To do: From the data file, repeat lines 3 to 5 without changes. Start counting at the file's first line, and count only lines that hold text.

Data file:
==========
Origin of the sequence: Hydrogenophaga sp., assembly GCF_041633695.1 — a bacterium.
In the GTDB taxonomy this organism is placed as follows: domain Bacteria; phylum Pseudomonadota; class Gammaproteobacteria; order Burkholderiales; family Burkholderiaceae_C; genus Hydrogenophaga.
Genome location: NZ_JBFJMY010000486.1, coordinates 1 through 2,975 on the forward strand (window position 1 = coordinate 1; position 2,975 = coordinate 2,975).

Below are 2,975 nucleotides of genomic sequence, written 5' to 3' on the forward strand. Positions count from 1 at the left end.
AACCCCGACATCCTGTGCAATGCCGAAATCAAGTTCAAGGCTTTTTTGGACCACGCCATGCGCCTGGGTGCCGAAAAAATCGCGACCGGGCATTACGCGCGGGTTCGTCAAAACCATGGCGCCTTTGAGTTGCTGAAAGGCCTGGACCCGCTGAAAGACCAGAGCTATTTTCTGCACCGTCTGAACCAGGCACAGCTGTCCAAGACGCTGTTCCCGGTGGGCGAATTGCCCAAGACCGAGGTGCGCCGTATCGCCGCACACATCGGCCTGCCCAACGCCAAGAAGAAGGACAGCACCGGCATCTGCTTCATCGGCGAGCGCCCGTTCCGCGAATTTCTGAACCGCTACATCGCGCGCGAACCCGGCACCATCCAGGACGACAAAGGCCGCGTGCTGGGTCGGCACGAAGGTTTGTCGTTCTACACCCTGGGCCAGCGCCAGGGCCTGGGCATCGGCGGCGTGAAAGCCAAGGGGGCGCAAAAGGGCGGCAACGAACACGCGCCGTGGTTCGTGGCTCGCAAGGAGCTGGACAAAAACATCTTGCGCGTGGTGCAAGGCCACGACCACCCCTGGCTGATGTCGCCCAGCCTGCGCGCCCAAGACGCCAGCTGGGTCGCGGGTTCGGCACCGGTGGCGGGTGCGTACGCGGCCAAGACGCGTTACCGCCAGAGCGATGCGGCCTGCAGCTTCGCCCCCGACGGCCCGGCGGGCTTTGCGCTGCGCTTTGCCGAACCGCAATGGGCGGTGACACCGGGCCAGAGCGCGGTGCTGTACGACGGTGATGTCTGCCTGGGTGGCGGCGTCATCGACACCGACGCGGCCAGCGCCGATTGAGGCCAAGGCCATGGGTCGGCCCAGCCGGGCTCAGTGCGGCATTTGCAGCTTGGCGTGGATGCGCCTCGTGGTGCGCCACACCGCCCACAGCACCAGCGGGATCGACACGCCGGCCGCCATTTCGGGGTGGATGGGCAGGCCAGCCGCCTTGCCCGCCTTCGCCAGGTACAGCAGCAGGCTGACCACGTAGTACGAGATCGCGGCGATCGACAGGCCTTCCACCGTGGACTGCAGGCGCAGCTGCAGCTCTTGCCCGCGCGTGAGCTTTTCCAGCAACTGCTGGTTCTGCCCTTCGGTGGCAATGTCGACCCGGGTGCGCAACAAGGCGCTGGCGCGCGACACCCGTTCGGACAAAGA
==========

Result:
Genome location: NZ_JBFJMY010000486.1, coordinates 1 through 2,975 on the forward strand (window position 1 = coordinate 1; position 2,975 = coordinate 2,975).

Below are 2,975 nucleotides of genomic sequence, written 5' to 3' on the forward strand. Positions count from 1 at the left end.
AACCCCGACATCCTGTGCAATGCCGAAATCAAGTTCAAGGCTTTTTTGGACCACGCCATGCGCCTGGGTGCCGAAAAAATCGCGACCGGGCATTACGCGCGGGTTCGTCAAAACCATGGCGCCTTTGAGTTGCTGAAAGGCCTGGACCCGCTGAAAGACCAGAGCTATTTTCTGCACCGTCTGAACCAGGCACAGCTGTCCAAGACGCTGTTCCCGGTGGGCGAATTGCCCAAGACCGAGGTGCGCCGTATCGCCGCACACATCGGCCTGCCCAACGCCAAGAAGAAGGACAGCACCGGCATCTGCTTCATCGGCGAGCGCCCGTTCCGCGAATTTCTGAACCGCTACATCGCGCGCGAACCCGGCACCATCCAGGACGACAAAGGCCGCGTGCTGGGTCGGCACGAAGGTTTGTCGTTCTACACCCTGGGCCAGCGCCAGGGCCTGGGCATCGGCGGCGTGAAAGCCAAGGGGGCGCAAAAGGGCGGCAACGAACACGCGCCGTGGTTCGTGGCTCGCAAGGAGCTGGACAAAAACATCTTGCGCGTGGTGCAAGGCCACGACCACCCCTGGCTGATGTCGCCCAGCCTGCGCGCCCAAGACGCCAGCTGGGTCGCGGGTTCGGCACCGGTGGCGGGTGCGTACGCGGCCAAGACGCGTTACCGCCAGAGCGATGCGGCCTGCAGCTTCGCCCCCGACGGCCCGGCGGGCTTTGCGCTGCGCTTTGCCGAACCGCAATGGGCGGTGACACCGGGCCAGAGCGCGGTGCTGTACGACGGTGATGTCTGCCTGGGTGGCGGCGTCATCGACACCGACGCGGCCAGCGCCGATTGAGGCCAAGGCCATGGGTCGGCCCAGCCGGGCTCAGTGCGGCATTTGCAGCTTGGCGTGGATGCGCCTCGTGGTGCGCCACACCGCCCACAGCACCAGCGGGATCGACACGCCGGCCGCCATTTCGGGGTGGATGGGCAGGCCAGCCGCCTTGCCCGCCTTCGCCAGGTACAGCAGCAGGCTGACCACGTAGTACGAGATCGCGGCGATCGACAGGCCTTCCACCGTGGACTGCAGGCGCAGCTGCAGCTCTTGCCCGCGCGTGAGCTTTTCCAGCAACTGCTGGTTCTGCCCTTCGGTGGCAATGTCGACCCGGGTGCGCAACAAGGCGCTGGCGCGCGACACCCGTTCGGACAAAGA